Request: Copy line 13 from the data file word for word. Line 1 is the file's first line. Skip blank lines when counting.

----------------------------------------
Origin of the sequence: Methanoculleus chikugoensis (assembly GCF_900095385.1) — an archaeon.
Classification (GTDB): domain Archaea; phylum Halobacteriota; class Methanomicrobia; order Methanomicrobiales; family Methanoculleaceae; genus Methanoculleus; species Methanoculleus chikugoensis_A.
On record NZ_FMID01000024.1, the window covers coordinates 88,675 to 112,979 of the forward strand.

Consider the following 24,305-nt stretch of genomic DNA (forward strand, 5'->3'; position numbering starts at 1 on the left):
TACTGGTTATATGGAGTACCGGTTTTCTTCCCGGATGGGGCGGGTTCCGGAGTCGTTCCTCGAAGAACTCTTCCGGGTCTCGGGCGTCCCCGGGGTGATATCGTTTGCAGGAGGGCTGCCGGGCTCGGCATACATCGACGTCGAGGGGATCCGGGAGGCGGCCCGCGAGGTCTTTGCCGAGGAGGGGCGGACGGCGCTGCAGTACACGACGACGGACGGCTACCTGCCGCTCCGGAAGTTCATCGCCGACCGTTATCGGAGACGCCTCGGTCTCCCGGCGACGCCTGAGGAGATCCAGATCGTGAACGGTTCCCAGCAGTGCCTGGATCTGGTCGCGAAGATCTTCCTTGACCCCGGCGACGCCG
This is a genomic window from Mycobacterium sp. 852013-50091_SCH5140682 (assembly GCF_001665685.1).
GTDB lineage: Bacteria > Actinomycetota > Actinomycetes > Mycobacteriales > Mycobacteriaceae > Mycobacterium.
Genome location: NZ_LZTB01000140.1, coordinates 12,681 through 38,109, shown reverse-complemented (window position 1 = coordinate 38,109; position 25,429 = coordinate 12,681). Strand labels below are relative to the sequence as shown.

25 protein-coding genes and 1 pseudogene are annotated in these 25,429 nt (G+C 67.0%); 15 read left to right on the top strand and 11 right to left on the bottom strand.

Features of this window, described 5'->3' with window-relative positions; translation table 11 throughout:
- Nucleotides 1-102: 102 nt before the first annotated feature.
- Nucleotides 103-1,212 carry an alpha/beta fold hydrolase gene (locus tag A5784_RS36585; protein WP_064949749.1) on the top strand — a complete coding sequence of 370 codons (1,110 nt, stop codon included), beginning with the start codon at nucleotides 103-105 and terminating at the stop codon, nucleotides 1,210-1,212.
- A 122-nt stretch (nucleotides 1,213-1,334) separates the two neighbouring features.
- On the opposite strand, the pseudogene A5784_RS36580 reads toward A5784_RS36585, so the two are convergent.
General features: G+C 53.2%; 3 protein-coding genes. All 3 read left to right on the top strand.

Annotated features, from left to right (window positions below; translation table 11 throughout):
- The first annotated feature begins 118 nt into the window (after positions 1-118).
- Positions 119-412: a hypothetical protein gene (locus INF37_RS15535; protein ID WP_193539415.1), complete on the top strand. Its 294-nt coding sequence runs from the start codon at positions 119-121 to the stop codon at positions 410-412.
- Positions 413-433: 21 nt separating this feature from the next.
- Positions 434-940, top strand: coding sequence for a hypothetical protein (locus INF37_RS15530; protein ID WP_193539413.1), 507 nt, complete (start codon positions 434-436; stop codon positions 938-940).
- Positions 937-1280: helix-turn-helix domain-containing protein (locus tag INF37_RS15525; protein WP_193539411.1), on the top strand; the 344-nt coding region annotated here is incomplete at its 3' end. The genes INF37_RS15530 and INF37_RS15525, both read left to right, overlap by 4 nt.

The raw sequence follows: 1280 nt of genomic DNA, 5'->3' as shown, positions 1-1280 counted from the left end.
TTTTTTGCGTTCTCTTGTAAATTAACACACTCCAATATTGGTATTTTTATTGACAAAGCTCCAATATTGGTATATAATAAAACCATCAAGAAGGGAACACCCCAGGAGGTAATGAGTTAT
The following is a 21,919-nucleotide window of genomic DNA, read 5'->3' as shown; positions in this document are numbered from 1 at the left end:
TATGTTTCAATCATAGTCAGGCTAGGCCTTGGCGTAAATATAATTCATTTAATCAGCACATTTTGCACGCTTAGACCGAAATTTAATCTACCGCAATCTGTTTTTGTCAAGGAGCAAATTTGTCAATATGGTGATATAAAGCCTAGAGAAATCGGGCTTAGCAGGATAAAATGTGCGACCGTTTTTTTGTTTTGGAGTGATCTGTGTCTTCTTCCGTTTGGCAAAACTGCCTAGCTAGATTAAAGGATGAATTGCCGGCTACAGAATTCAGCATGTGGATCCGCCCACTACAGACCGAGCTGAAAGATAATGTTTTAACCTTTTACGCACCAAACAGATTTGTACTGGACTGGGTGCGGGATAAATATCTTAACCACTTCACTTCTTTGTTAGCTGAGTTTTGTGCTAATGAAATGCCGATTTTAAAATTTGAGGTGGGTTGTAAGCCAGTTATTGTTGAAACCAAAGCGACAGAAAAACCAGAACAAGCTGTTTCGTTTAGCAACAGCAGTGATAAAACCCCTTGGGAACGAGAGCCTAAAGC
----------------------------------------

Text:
- A 122-nt stretch (nucleotides 1,213-1,334) separates the two neighbouring features.